Given the ongoing scholarly debates about the relationship between Eastern and Western versions of Trinitarianism, I found this quote from Thomas Aquinas interesting:
It is the custom with the Greeks to say that the Son and the Holy Ghost are principled [that is, that the Son and the Spirit proceed from the Father as their principle or cause]. This is not, however, the custom with our [Latin] Doctors because, although we attribute to the Father something of authority by reason of His being the principle, still we do not attribute any kind of subjection or inferiority to the Son or to the Holy Ghost, to avoid any occasion of error. In this way, Hilary says (De Trin. ix): “By authority of the Giver, the Father is the greater; nevertheless the Son is not less to Whom oneness of being is given” (ST, 1.33.1).
A couple of things stand out to me. First, Thomas recognizes the importance of carefully parsing the distinct terms used across the linguistic divide and the differing contexts that inform their meaning. Earlier in the article cited above, Thomas notes that the Greek-speaking theologians are comfortable using the term “cause” (Latin, causa; would the Greek be aitia?) with reference to the Father’s place in the Godhead but that those in the Latin-speaking West prefer “principle” (principium) since it is a “wider term” that avoids confusion. He does not quite argue that the two traditions are saying precisely the same thing with reference to the Trinity; he clearly prefers the clarity of the Latin terminology. But he makes an argument for this preference from semantic and contextual implications rather than from any fundamental point of disagreement.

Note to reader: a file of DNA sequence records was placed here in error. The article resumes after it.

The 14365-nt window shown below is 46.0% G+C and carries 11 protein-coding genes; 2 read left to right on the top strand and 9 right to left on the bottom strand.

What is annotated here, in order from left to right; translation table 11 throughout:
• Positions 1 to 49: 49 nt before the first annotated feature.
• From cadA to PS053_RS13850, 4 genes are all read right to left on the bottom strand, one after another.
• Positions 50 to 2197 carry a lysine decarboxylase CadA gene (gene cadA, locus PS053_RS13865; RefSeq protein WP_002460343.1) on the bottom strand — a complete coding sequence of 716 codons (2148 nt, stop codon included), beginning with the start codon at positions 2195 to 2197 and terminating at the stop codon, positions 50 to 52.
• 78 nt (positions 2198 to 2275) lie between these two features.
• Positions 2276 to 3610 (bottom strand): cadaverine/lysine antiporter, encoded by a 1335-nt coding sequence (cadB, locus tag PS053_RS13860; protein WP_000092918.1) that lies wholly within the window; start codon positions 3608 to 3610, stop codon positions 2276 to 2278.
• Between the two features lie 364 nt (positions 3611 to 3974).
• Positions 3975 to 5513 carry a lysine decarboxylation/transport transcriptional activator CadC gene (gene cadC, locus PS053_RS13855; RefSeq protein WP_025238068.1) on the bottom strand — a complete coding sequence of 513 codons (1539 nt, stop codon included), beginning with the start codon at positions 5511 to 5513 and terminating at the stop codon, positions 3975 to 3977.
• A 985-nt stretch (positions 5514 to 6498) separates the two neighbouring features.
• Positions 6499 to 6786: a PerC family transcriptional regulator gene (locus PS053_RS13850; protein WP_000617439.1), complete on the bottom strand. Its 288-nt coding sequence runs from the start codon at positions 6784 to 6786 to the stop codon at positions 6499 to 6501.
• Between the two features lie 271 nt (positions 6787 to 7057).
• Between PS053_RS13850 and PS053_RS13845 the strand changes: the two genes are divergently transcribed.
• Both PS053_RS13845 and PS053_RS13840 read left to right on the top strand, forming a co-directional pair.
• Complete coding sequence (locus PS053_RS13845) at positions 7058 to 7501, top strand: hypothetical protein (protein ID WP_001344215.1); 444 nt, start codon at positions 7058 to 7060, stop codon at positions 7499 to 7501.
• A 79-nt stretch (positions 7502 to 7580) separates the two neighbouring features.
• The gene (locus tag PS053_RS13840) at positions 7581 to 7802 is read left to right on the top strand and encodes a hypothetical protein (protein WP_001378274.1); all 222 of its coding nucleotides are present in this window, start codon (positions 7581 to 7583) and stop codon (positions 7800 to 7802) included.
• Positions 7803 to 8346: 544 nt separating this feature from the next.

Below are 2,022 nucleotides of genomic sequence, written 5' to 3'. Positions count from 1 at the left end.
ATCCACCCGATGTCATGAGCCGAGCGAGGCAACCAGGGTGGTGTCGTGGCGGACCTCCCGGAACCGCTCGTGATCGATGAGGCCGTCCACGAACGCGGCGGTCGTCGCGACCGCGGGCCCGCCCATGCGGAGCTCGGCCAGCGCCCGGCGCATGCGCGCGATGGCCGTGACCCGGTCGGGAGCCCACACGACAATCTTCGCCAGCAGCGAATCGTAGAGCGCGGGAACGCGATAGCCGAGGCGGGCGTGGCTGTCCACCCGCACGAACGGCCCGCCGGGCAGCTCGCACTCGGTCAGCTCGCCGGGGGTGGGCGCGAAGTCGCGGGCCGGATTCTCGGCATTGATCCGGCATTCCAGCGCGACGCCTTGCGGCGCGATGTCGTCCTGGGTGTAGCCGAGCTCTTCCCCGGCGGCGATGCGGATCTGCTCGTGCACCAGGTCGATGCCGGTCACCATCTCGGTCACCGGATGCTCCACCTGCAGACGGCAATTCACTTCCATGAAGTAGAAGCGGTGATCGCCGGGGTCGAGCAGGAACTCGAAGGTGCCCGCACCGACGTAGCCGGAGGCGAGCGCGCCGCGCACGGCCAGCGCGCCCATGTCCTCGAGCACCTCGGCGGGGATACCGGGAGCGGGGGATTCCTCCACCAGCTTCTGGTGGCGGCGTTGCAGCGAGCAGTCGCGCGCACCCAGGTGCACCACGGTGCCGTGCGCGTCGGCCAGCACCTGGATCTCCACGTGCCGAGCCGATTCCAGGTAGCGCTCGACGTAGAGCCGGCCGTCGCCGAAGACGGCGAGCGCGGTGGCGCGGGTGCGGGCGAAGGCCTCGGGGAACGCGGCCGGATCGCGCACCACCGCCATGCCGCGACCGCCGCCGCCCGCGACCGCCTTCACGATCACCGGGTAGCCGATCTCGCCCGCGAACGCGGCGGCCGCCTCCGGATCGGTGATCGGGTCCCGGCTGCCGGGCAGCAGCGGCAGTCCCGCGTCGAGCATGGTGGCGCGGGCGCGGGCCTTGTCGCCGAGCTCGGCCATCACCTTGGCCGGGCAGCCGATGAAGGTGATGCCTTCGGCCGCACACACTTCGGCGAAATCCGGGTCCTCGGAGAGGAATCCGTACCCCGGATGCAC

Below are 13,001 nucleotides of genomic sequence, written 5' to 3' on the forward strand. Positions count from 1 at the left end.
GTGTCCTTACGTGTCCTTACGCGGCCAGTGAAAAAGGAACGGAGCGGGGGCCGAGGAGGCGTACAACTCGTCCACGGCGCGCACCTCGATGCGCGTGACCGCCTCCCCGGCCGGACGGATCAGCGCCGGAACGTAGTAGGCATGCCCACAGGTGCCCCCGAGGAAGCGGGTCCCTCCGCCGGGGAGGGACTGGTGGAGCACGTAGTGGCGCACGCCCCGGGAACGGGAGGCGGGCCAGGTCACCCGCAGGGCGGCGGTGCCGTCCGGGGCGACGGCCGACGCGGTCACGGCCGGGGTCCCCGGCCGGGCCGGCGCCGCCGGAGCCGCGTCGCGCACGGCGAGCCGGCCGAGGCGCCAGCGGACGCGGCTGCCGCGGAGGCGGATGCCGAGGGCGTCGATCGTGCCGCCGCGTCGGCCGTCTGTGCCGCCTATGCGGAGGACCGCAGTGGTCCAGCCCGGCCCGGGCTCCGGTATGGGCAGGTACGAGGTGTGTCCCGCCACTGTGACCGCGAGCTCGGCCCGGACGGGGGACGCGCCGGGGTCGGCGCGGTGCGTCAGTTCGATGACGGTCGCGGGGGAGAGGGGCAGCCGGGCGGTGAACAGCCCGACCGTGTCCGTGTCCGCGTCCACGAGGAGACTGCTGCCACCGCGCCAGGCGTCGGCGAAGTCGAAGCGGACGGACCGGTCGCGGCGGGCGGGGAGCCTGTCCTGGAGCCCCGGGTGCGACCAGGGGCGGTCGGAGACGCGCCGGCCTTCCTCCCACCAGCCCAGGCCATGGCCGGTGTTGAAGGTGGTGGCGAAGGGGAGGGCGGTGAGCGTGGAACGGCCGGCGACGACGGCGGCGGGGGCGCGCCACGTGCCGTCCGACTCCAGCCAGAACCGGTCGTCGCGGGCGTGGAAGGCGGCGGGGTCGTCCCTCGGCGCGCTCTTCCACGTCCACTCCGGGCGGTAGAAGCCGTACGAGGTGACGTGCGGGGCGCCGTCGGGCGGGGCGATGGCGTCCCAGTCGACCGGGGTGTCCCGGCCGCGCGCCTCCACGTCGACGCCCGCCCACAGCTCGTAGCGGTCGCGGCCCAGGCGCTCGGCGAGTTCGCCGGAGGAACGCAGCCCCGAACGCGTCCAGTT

Second, Thomas’s words also have relevance for debates about subordinationism. Thomas admits that the Father has a kind of “authority” (auctoritatis) as the principle of the Son and the Spirit in their eternal relations of origin. But this authority in no way implies subjection (subiectionem) or inferiority (minorationem). As the Hilary citation indicates, the Father is “greater” in terms of the eternal processions, but the persons proceeding are not lesser than the one from whom they proceed.